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Is it not an anomaly, Athenians, that on that occasion, because one man, Pistias an Areopagite,1 told lies against the council and myself and said that I was a criminal, falsehood would have prevailed over truth, if through my weakness and isolation at the time the trumped up lies against me had been believed; whereas now, when the fact is admitted by the whole Areopagus that Demosthenes has taken twenty talents of gold against your interests, and is therefore a criminal, and that your popular leader, in whom some men place their hopes,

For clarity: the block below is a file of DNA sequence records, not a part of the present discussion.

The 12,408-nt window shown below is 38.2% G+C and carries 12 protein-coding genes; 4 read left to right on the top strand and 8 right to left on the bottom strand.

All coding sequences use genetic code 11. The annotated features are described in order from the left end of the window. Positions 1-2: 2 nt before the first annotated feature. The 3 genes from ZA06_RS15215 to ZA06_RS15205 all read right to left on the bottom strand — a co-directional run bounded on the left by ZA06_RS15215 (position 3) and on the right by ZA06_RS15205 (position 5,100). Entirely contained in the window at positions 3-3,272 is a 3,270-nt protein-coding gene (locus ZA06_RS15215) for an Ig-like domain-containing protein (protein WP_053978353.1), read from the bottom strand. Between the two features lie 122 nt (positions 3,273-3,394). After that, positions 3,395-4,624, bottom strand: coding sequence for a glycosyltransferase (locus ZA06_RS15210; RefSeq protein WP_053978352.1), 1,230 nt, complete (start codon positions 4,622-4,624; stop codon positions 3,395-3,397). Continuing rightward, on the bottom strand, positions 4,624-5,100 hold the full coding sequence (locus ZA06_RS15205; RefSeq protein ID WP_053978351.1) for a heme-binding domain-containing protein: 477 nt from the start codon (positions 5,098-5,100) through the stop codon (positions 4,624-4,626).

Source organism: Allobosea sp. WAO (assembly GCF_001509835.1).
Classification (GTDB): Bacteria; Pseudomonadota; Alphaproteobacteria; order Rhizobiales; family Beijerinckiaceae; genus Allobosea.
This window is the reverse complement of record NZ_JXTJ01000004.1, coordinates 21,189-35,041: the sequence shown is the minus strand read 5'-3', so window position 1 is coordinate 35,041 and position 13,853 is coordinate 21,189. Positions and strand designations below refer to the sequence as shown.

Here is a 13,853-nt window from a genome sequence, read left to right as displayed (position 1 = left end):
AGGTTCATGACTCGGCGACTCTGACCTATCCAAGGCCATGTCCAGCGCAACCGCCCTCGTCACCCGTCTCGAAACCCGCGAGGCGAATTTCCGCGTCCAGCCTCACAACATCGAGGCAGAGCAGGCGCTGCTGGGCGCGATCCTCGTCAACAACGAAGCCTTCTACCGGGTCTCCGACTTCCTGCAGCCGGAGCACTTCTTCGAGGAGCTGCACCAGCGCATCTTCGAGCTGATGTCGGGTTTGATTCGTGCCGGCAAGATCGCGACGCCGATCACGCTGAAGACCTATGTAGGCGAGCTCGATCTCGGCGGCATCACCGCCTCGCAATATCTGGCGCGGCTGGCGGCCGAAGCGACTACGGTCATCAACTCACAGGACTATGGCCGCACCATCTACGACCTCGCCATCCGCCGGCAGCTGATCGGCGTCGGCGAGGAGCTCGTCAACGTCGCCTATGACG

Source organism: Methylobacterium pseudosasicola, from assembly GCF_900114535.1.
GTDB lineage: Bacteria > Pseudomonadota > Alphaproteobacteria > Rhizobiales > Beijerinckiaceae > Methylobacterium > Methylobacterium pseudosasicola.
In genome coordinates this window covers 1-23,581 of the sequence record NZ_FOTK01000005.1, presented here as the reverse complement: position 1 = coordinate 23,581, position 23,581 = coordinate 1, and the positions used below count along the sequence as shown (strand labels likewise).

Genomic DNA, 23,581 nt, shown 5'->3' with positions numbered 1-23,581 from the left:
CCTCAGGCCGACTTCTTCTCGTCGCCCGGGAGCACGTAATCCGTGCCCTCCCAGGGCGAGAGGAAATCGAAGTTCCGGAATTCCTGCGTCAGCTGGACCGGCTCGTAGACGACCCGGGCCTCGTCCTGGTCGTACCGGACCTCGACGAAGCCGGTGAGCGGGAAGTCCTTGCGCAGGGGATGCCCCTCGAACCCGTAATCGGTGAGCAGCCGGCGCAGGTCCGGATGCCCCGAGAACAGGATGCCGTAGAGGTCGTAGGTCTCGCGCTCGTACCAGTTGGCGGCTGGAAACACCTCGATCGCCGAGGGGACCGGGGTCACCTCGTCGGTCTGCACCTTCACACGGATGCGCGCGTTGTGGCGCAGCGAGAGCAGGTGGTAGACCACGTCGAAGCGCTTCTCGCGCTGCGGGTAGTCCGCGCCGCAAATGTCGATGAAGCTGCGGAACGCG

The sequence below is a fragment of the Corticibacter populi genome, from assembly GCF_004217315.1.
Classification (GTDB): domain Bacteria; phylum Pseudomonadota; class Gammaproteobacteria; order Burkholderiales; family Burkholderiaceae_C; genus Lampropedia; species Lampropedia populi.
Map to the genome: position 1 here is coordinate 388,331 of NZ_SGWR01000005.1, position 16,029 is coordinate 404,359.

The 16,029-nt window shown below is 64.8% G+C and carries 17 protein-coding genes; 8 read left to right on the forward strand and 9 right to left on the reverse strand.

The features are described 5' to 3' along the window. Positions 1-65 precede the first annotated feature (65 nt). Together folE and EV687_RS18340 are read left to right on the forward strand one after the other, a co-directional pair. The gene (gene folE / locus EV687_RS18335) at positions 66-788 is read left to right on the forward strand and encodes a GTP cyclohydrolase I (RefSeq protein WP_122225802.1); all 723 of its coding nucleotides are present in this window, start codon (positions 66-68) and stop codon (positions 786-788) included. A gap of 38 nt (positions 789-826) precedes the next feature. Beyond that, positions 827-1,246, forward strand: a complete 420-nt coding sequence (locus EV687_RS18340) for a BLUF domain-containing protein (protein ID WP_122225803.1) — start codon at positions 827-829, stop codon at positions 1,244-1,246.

1 Nothing else is known of Pistias except that Dinarchus composed a speech against him, the title of which appears in the list of his genuine public orations preserved by Dionysius.

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    • E.C. Marchant, Commentary on Thucydides: Book 2, 2.49
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